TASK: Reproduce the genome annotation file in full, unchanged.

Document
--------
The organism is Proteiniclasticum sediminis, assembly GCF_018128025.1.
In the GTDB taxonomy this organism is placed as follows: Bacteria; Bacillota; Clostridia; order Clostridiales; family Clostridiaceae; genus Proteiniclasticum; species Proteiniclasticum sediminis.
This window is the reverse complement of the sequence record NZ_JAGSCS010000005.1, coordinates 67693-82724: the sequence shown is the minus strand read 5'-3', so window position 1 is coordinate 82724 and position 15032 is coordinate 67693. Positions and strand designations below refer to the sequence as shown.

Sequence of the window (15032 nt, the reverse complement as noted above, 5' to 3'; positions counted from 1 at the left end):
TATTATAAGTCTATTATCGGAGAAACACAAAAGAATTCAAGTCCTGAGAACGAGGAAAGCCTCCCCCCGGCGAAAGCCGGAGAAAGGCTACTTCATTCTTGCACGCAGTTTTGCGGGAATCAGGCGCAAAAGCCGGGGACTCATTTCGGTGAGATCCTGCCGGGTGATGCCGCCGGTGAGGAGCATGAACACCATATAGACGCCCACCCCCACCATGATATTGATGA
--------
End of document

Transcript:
The organism is Proteiniclasticum sediminis, assembly GCF_018128025.1.
In the GTDB taxonomy this organism is placed as follows: Bacteria; Bacillota; Clostridia; order Clostridiales; family Clostridiaceae; genus Proteiniclasticum; species Proteiniclasticum sediminis.
This window is the reverse complement of the sequence record NZ_JAGSCS010000005.1, coordinates 67693-82724: the sequence shown is the minus strand read 5'-3', so window position 1 is coordinate 82724 and position 15032 is coordinate 67693. Positions and strand designations below refer to the sequence as shown.

Sequence of the window (15032 nt, the reverse complement as noted above, 5' to 3'; positions counted from 1 at the left end):
TATTATAAGTCTATTATCGGAGAAACACAAAAGAATTCAAGTCCTGAGAACGAGGAAAGCCTCCCCCCGGCGAAAGCCGGAGAAAGGCTACTTCATTCTTGCACGCAGTTTTGCGGGAATCAGGCGCAAAAGCCGGGGACTCATTTCGGTGAGATCCTGCCGGGTGATGCCGCCGGTGAGGAGCATGAACACCATATAGACGCCCACCCCCACCATGATATTGATGA